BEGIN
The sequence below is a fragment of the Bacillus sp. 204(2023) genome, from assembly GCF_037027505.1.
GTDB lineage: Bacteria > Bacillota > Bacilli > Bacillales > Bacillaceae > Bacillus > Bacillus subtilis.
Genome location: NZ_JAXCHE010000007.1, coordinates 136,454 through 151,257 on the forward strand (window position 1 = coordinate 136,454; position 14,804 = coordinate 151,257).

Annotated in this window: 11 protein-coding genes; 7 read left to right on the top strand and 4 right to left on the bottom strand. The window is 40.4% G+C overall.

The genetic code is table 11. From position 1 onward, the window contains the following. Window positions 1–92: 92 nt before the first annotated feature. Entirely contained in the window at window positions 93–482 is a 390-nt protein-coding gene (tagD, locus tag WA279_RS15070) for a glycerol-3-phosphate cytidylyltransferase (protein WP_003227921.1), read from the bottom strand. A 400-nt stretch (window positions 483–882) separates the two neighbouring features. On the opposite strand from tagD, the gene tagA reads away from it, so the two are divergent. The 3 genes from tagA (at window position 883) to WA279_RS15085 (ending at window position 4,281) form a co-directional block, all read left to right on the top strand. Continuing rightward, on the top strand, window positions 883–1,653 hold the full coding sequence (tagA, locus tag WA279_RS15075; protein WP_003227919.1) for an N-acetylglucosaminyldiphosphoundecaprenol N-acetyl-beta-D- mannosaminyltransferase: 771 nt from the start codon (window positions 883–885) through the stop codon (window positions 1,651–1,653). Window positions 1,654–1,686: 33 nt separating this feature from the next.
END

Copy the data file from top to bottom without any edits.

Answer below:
The sequence below is a fragment of the Bacillus sp. 204(2023) genome, from assembly GCF_037027505.1.
GTDB lineage: Bacteria > Bacillota > Bacilli > Bacillales > Bacillaceae > Bacillus > Bacillus subtilis.
Genome location: NZ_JAXCHE010000007.1, coordinates 136,454 through 151,257 on the forward strand (window position 1 = coordinate 136,454; position 14,804 = coordinate 151,257).

Annotated in this window: 11 protein-coding genes; 7 read left to right on the top strand and 4 right to left on the bottom strand. The window is 40.4% G+C overall.

The genetic code is table 11. From position 1 onward, the window contains the following. Window positions 1–92: 92 nt before the first annotated feature. Entirely contained in the window at window positions 93–482 is a 390-nt protein-coding gene (tagD, locus tag WA279_RS15070) for a glycerol-3-phosphate cytidylyltransferase (protein WP_003227921.1), read from the bottom strand. A 400-nt stretch (window positions 483–882) separates the two neighbouring features. On the opposite strand from tagD, the gene tagA reads away from it, so the two are divergent. The 3 genes from tagA (at window position 883) to WA279_RS15085 (ending at window position 4,281) form a co-directional block, all read left to right on the top strand. Continuing rightward, on the top strand, window positions 883–1,653 hold the full coding sequence (tagA, locus tag WA279_RS15075; protein WP_003227919.1) for an N-acetylglucosaminyldiphosphoundecaprenol N-acetyl-beta-D- mannosaminyltransferase: 771 nt from the start codon (window positions 883–885) through the stop codon (window positions 1,651–1,653). Window positions 1,654–1,686: 33 nt separating this feature from the next.